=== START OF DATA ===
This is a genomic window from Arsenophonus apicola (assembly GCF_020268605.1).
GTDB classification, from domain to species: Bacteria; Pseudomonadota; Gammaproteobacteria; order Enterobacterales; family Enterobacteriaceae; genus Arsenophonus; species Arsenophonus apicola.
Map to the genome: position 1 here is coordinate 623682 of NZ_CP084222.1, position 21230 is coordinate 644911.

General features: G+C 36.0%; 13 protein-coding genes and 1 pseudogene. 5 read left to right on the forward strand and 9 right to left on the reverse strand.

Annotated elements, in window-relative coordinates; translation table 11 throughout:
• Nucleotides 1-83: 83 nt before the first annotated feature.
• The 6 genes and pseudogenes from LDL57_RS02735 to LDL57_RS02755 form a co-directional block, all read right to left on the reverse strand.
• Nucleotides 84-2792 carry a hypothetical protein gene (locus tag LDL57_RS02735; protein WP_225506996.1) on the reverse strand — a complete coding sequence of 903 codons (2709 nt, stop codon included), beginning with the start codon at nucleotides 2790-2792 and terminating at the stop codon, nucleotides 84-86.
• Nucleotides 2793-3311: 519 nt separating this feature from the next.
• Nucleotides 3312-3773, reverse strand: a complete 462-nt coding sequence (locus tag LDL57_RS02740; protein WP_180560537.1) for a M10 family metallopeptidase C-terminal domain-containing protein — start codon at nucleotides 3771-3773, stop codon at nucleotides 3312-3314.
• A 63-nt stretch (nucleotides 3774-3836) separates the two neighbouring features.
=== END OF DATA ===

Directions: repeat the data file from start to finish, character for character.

This is a genomic window from Arsenophonus apicola (assembly GCF_020268605.1).
GTDB classification, from domain to species: Bacteria; Pseudomonadota; Gammaproteobacteria; order Enterobacterales; family Enterobacteriaceae; genus Arsenophonus; species Arsenophonus apicola.
Map to the genome: position 1 here is coordinate 623682 of NZ_CP084222.1, position 21230 is coordinate 644911.

General features: G+C 36.0%; 13 protein-coding genes and 1 pseudogene. 5 read left to right on the forward strand and 9 right to left on the reverse strand.

Annotated elements, in window-relative coordinates; translation table 11 throughout:
• Nucleotides 1-83: 83 nt before the first annotated feature.
• The 6 genes and pseudogenes from LDL57_RS02735 to LDL57_RS02755 form a co-directional block, all read right to left on the reverse strand.
• Nucleotides 84-2792 carry a hypothetical protein gene (locus tag LDL57_RS02735; protein WP_225506996.1) on the reverse strand — a complete coding sequence of 903 codons (2709 nt, stop codon included), beginning with the start codon at nucleotides 2790-2792 and terminating at the stop codon, nucleotides 84-86.
• Nucleotides 2793-3311: 519 nt separating this feature from the next.
• Nucleotides 3312-3773, reverse strand: a complete 462-nt coding sequence (locus tag LDL57_RS02740; protein WP_180560537.1) for a M10 family metallopeptidase C-terminal domain-containing protein — start codon at nucleotides 3771-3773, stop codon at nucleotides 3312-3314.
• A 63-nt stretch (nucleotides 3774-3836) separates the two neighbouring features.